Assisted suicide is promoted in the USA with fear mongering about the terminally ill suffering with intractable pain for which nothing other than a lethal overdose will suffice.
In actual suicide facilitation, existential issues–such as fears about being a burden or loss of dignity–rather than untreatable pain are the reasons people cite for requesting assisted suicide.
These are important issues that need to be addressed. But, like pain, they are relievable and often respond to compassionate interventions.
The thing is, these very real difficulties also could apply to the non terminally ill elderly and people with disabilities–threatening these populations with the assisted suicide temptation the more doctor-presrcibed death is celebrated in the media and normalized in society.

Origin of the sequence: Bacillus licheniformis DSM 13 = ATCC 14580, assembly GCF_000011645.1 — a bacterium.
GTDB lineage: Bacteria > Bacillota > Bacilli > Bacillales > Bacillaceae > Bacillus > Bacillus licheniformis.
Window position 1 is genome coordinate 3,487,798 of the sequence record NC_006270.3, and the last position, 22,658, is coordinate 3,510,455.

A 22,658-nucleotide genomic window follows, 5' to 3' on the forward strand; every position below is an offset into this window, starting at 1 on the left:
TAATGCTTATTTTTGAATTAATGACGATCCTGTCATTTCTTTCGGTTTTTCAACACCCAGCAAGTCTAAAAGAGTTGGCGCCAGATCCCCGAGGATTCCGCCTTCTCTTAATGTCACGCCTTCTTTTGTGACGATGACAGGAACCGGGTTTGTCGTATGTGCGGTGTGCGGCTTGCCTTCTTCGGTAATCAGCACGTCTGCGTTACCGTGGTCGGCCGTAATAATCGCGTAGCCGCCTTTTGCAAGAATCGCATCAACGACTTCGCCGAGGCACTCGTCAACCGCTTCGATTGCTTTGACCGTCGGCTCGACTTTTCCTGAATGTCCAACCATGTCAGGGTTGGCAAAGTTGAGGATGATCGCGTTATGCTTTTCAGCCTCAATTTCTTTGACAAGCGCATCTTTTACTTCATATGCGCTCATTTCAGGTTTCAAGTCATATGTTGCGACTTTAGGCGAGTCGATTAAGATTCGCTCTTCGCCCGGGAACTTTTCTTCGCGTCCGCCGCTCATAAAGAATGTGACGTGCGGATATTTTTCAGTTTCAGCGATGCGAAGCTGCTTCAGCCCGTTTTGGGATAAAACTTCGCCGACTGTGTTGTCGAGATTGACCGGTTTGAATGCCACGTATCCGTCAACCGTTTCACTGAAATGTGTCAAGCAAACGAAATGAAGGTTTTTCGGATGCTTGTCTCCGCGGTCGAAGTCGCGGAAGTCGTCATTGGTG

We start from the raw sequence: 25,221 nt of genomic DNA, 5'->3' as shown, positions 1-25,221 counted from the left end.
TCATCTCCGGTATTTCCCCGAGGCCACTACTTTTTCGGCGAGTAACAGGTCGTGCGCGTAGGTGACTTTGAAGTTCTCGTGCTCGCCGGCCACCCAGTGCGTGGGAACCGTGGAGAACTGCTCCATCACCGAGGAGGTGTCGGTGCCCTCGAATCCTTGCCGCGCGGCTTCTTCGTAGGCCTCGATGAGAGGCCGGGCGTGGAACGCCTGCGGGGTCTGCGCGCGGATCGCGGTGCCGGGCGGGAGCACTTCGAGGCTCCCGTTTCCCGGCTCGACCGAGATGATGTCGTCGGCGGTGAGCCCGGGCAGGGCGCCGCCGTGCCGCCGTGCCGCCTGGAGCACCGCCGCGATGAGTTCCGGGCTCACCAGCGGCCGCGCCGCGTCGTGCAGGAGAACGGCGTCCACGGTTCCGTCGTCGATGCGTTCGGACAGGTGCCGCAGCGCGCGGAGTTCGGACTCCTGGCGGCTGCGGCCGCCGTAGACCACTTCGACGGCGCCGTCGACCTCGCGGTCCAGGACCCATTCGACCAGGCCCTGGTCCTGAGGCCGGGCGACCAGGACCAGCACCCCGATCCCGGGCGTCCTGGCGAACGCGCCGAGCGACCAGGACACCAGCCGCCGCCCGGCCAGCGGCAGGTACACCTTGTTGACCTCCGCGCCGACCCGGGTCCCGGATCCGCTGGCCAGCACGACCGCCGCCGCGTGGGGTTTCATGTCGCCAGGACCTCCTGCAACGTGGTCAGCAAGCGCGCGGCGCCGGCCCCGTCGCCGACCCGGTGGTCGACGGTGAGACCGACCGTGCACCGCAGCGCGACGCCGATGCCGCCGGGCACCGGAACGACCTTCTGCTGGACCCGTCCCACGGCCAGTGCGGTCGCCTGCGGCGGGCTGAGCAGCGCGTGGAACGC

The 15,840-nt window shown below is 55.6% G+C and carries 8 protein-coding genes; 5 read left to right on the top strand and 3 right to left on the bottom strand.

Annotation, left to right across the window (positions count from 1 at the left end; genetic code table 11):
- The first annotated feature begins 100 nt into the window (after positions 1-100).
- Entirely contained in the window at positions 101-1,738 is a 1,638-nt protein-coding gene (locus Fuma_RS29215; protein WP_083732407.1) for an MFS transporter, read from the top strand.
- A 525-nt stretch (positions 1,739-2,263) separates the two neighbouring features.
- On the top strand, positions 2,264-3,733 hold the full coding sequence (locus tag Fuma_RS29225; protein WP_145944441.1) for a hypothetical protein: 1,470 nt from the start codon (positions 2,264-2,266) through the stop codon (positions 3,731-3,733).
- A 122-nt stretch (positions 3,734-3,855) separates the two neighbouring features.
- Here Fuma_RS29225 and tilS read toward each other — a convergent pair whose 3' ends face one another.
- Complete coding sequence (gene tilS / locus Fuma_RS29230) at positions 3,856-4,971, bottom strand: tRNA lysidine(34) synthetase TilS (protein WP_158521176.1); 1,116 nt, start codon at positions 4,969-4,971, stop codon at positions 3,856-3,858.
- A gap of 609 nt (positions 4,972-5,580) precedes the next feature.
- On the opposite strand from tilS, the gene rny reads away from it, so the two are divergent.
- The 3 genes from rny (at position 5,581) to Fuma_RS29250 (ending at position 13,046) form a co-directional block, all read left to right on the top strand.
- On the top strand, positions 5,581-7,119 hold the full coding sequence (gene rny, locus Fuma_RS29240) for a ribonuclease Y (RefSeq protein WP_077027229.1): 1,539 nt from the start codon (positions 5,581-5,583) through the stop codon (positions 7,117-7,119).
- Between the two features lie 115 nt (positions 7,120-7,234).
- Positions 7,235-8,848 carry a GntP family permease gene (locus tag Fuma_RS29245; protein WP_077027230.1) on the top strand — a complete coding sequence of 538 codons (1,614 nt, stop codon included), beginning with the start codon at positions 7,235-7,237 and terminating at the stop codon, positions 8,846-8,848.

And now, an article published in JAMA Internal Medicine–in the context of intensive care treatment decisions–creates a new “worse than death” medical category. From, “States Worse Than Death in Hospitalized Patients:” (percentages omitted)
Significant percentages of patients rated each evaluated state of serious functional debility as equal to or worse than death.
For example,a majority of respondents considered bowel and bladder incontinence, requiring a breathing tube to live, relying on a feeding tube to live, and needing care from others all the time as health states the same or worse than death.
Remember, the “worse than death” terminology was that of the authors, not the patients. Moreover, these responses were from ill people not then experiencing such conditions.
And now consider the many millions of Americans now living with the very conditions that a respected medical journal has insinuated–through the stacked wording of the surveys provided patients from which the study is derived–are ”worse than death.”
Anyone who doesn’t see the danger of creating a such new invidious medical category–that could one day be used to justify rationing or euthanasia to a much wider swath of people than currently permitted by law–just doesn’t want to look.